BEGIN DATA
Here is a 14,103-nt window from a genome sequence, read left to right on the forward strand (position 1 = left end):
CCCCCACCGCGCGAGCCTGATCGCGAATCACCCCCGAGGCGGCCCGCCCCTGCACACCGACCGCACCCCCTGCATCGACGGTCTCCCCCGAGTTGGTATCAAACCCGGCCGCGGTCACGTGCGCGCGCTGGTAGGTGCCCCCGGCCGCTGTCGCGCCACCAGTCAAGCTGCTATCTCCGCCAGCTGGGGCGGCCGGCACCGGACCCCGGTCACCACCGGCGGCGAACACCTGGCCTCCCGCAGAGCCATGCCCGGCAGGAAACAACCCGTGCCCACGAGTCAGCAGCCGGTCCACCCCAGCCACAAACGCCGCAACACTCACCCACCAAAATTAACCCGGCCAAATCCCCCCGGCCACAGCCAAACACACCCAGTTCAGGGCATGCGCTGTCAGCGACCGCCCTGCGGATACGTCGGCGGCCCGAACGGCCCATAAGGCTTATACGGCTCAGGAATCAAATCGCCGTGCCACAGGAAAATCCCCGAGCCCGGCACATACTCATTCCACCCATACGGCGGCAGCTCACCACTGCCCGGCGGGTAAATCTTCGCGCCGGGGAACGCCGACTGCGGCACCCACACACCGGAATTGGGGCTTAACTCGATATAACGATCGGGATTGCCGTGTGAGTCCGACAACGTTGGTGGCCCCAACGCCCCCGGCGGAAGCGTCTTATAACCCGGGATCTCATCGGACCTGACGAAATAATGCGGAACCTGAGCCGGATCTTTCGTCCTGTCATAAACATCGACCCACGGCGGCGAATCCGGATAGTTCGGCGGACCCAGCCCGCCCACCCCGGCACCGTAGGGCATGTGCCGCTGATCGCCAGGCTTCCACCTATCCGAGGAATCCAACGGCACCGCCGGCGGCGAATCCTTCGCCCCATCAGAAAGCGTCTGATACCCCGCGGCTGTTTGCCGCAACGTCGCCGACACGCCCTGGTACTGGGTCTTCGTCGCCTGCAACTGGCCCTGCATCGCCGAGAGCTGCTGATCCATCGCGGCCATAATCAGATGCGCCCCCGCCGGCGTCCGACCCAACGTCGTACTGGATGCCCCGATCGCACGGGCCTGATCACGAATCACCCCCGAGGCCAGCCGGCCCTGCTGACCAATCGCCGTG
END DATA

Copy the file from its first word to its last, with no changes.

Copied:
Here is a 14,103-nt window from a genome sequence, read left to right on the forward strand (position 1 = left end):
CCCCCACCGCGCGAGCCTGATCGCGAATCACCCCCGAGGCGGCCCGCCCCTGCACACCGACCGCACCCCCTGCATCGACGGTCTCCCCCGAGTTGGTATCAAACCCGGCCGCGGTCACGTGCGCGCGCTGGTAGGTGCCCCCGGCCGCTGTCGCGCCACCAGTCAAGCTGCTATCTCCGCCAGCTGGGGCGGCCGGCACCGGACCCCGGTCACCACCGGCGGCGAACACCTGGCCTCCCGCAGAGCCATGCCCGGCAGGAAACAACCCGTGCCCACGAGTCAGCAGCCGGTCCACCCCAGCCACAAACGCCGCAACACTCACCCACCAAAATTAACCCGGCCAAATCCCCCCGGCCACAGCCAAACACACCCAGTTCAGGGCATGCGCTGTCAGCGACCGCCCTGCGGATACGTCGGCGGCCCGAACGGCCCATAAGGCTTATACGGCTCAGGAATCAAATCGCCGTGCCACAGGAAAATCCCCGAGCCCGGCACATACTCATTCCACCCATACGGCGGCAGCTCACCACTGCCCGGCGGGTAAATCTTCGCGCCGGGGAACGCCGACTGCGGCACCCACACACCGGAATTGGGGCTTAACTCGATATAACGATCGGGATTGCCGTGTGAGTCCGACAACGTTGGTGGCCCCAACGCCCCCGGCGGAAGCGTCTTATAACCCGGGATCTCATCGGACCTGACGAAATAATGCGGAACCTGAGCCGGATCTTTCGTCCTGTCATAAACATCGACCCACGGCGGCGAATCCGGATAGTTCGGCGGACCCAGCCCGCCCACCCCGGCACCGTAGGGCATGTGCCGCTGATCGCCAGGCTTCCACCTATCCGAGGAATCCAACGGCACCGCCGGCGGCGAATCCTTCGCCCCATCAGAAAGCGTCTGATACCCCGCGGCTGTTTGCCGCAACGTCGCCGACACGCCCTGGTACTGGGTCTTCGTCGCCTGCAACTGGCCCTGCATCGCCGAGAGCTGCTGATCCATCGCGGCCATAATCAGATGCGCCCCCGCCGGCGTCCGACCCAACGTCGTACTGGATGCCCCGATCGCACGGGCCTGATCACGAATCACCCCCGAGGCCAGCCGGCCCTGCTGACCAATCGCCGTG